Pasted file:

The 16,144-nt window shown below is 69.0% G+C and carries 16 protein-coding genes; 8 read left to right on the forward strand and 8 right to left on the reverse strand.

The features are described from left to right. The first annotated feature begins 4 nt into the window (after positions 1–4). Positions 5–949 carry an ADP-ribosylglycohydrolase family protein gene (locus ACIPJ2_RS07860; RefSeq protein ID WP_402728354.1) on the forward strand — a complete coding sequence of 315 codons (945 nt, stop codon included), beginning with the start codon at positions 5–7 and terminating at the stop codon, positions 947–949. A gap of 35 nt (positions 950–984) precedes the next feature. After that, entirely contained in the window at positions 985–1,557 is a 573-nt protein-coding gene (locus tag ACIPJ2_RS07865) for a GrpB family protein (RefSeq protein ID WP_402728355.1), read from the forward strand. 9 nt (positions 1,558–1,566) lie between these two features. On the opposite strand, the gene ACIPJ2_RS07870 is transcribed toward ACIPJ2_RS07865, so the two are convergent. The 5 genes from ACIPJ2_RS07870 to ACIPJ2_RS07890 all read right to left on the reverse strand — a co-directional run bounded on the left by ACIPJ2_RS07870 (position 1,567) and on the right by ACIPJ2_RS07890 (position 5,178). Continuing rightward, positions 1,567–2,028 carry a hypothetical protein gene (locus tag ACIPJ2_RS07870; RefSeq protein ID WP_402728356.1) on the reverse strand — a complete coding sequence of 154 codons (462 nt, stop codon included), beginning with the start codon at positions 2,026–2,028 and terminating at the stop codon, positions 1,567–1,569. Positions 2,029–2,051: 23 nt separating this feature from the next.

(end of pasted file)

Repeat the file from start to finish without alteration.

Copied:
The 16,144-nt window shown below is 69.0% G+C and carries 16 protein-coding genes; 8 read left to right on the forward strand and 8 right to left on the reverse strand.

The features are described from left to right. The first annotated feature begins 4 nt into the window (after positions 1–4). Positions 5–949 carry an ADP-ribosylglycohydrolase family protein gene (locus ACIPJ2_RS07860; RefSeq protein ID WP_402728354.1) on the forward strand — a complete coding sequence of 315 codons (945 nt, stop codon included), beginning with the start codon at positions 5–7 and terminating at the stop codon, positions 947–949. A gap of 35 nt (positions 950–984) precedes the next feature. After that, entirely contained in the window at positions 985–1,557 is a 573-nt protein-coding gene (locus tag ACIPJ2_RS07865) for a GrpB family protein (RefSeq protein ID WP_402728355.1), read from the forward strand. 9 nt (positions 1,558–1,566) lie between these two features. On the opposite strand, the gene ACIPJ2_RS07870 is transcribed toward ACIPJ2_RS07865, so the two are convergent. The 5 genes from ACIPJ2_RS07870 to ACIPJ2_RS07890 all read right to left on the reverse strand — a co-directional run bounded on the left by ACIPJ2_RS07870 (position 1,567) and on the right by ACIPJ2_RS07890 (position 5,178). Continuing rightward, positions 1,567–2,028 carry a hypothetical protein gene (locus tag ACIPJ2_RS07870; RefSeq protein ID WP_402728356.1) on the reverse strand — a complete coding sequence of 154 codons (462 nt, stop codon included), beginning with the start codon at positions 2,026–2,028 and terminating at the stop codon, positions 1,567–1,569. Positions 2,029–2,051: 23 nt separating this feature from the next.